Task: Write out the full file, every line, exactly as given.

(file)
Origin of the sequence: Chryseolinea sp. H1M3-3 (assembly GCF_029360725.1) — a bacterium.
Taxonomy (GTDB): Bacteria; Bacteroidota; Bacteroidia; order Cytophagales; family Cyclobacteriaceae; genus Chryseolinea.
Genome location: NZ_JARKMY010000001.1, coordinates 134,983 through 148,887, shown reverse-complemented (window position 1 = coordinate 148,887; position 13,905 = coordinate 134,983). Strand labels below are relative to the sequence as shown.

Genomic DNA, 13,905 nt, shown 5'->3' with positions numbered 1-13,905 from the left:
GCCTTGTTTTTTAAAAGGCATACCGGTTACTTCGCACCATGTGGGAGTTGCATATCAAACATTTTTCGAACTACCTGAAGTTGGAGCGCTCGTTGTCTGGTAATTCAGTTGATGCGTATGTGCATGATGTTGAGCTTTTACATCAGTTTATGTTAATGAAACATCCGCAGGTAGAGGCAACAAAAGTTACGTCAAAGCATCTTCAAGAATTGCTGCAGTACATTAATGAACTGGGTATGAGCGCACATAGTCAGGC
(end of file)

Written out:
Origin of the sequence: Chryseolinea sp. H1M3-3 (assembly GCF_029360725.1) — a bacterium.
Taxonomy (GTDB): Bacteria; Bacteroidota; Bacteroidia; order Cytophagales; family Cyclobacteriaceae; genus Chryseolinea.
Genome location: NZ_JARKMY010000001.1, coordinates 134,983 through 148,887, shown reverse-complemented (window position 1 = coordinate 148,887; position 13,905 = coordinate 134,983). Strand labels below are relative to the sequence as shown.

Genomic DNA, 13,905 nt, shown 5'->3' with positions numbered 1-13,905 from the left:
GCCTTGTTTTTTAAAAGGCATACCGGTTACTTCGCACCATGTGGGAGTTGCATATCAAACATTTTTCGAACTACCTGAAGTTGGAGCGCTCGTTGTCTGGTAATTCAGTTGATGCGTATGTGCATGATGTTGAGCTTTTACATCAGTTTATGTTAATGAAACATCCGCAGGTAGAGGCAACAAAAGTTACGTCAAAGCATCTTCAAGAATTGCTGCAGTACATTAATGAACTGGGTATGAGCGCACATAGTCAGGC